The Kansas City artist's new LP isn't merely memorable for its guests, though. As thrilling as it is to hear Wilson's Pet Sounds-ish "ooh's" accompanying Mon ….
To download, click "Share" and right-click the download icon | iTunes | Google Play | Stitcher | RSS The Lowdown: With Dirty Computer, for the first time, Janelle Monáe loses her android's tuxedo and pompadour and embraces the messiness of being human. The metaphor of the "dirty computer" is as applicable to our society as it is to the futuristic one depicted in the "emotion picture" that Monáe released in conjunction with the album — mirroring our own day and age back to us, like all good science fiction. The Good: Monáe is, as always, a true master of melding genres, influences, and styles.
If you've been following Cindi Mayweather's path to superstardom, then you'll be glad to hear that she's finally found her place in this world. The elegant android, who's been the focal point of every Janelle Monáe project, has gradually unraveled with a pop-minded thrust even if she renders as edgeless to some. It's a persona that Monáe has fully embodied with convincing humanity, and in Dirty Computer, she's not entirely ready to send her off to a waste management facility.
Janelle Monáe's a great argument for the validity of the cliche that talent borrows, genius steals. From David Bowie to Elvis Presley the greats have often been unapologetic thieves. In this instance, the most obvious musical touchstone is Monáe's friend and collaborator, Prince. When Make Me Feel landed a short while ago, discussion about its similarities to the core sound of the late icon were soon overshadowed by the video's depiction of Monáe's apparent bisexuality.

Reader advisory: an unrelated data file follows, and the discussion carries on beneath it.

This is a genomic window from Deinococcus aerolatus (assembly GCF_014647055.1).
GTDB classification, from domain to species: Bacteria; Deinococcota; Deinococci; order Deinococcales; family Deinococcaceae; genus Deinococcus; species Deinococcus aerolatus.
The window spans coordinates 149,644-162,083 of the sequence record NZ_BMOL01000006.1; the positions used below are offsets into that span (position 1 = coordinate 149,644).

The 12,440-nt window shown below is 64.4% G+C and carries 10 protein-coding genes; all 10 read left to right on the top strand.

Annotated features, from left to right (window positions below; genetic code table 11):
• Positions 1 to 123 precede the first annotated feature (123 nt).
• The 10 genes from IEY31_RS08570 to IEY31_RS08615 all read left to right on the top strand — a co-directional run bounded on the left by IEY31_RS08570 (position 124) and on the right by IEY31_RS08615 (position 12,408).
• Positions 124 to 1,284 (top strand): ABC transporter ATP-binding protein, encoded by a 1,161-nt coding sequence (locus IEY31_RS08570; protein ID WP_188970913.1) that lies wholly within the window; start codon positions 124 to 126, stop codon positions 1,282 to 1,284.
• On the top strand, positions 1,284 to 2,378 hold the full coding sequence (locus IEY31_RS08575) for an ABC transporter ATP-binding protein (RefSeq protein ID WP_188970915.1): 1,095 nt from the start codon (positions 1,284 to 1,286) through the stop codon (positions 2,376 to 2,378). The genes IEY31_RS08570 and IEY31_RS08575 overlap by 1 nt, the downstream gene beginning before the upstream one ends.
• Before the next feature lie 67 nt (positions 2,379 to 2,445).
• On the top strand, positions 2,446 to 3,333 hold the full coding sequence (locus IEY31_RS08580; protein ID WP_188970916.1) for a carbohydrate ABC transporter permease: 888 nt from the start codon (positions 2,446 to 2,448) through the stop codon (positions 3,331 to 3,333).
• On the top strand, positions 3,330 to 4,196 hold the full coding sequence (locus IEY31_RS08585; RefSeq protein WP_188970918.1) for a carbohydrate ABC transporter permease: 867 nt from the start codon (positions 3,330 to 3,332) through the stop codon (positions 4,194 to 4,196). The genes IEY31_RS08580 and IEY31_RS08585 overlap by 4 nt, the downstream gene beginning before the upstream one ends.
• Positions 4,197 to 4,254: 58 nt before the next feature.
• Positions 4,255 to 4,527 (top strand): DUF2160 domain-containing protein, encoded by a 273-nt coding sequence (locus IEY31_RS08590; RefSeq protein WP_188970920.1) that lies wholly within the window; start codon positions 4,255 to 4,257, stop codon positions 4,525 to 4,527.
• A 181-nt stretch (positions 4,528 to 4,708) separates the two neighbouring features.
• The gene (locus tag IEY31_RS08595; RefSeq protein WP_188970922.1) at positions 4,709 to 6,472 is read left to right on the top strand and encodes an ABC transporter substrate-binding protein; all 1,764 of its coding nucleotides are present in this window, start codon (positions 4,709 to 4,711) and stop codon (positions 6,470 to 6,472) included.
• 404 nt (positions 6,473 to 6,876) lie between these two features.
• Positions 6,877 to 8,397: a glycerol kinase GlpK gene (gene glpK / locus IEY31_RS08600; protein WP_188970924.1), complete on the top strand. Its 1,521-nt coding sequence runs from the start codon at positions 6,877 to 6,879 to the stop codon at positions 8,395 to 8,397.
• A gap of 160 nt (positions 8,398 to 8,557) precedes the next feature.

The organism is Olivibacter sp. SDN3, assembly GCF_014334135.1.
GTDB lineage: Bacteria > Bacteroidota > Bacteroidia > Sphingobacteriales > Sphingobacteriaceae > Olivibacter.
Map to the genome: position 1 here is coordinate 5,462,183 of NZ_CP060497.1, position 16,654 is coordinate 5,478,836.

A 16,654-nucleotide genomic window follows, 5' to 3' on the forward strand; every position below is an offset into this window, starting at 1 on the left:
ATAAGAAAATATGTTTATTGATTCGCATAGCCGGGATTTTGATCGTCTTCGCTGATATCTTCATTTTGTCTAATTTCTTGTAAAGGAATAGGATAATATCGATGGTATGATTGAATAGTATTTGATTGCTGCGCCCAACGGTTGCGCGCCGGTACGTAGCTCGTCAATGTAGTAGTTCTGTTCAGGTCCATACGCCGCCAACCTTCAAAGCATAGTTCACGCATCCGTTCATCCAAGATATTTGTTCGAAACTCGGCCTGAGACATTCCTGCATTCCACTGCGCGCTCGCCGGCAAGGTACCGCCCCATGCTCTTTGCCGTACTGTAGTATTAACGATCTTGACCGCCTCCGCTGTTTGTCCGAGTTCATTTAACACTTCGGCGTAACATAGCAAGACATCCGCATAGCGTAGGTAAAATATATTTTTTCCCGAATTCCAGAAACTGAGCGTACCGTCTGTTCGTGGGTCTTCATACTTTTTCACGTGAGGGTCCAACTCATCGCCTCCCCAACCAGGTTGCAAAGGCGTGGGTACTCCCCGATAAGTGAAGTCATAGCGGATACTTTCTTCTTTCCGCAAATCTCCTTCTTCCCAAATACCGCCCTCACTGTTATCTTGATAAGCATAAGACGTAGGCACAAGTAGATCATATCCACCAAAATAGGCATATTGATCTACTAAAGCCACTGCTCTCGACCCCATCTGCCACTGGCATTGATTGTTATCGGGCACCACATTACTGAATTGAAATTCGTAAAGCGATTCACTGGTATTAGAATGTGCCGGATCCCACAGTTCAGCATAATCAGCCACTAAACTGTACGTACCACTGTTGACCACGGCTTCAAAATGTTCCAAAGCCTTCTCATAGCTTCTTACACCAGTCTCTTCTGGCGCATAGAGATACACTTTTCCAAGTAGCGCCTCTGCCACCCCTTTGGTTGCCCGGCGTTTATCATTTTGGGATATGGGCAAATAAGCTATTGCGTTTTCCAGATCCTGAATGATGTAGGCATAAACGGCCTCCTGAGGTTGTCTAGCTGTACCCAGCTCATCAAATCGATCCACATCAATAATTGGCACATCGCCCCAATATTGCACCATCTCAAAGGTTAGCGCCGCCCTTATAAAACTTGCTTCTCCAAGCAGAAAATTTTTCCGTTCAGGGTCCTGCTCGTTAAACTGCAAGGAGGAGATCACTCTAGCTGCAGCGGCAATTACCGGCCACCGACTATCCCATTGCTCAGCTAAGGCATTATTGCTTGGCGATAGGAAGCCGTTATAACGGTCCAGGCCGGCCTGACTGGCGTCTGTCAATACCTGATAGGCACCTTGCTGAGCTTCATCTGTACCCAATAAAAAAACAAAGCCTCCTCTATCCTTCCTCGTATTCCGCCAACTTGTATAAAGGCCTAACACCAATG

"They call us dirty 'cause we break all your rules now," Janelle Monáe asserted in 2013 on The Electric Lady's "Q.U.E.E.N.," a song that was originally titled "Q.U.E.E.R." Five years later, during an interview with Hot 97's Ebro Darden, the newly out Monáe, who identifies as pansexual, broke her latest album down into three acts. "Songs one, two, three, four--that's the reckoning. That's you feeling the sting of being called nigger for the first time by a white person.
In a Rolling Stone cover story this week, Janelle Monáe responded to longstanding speculation about her sexuality and came out as pansexual—or, in her words, “a free-ass motherfucker. ” Her transparency has been well received, particularly in a climate of backlash and hostility toward queer people of color. But if the article had come out a day later, it may also have been redundant, as Dirty Computer, Monáe's third album, is her most unapologetically carnal and overtly queer to date.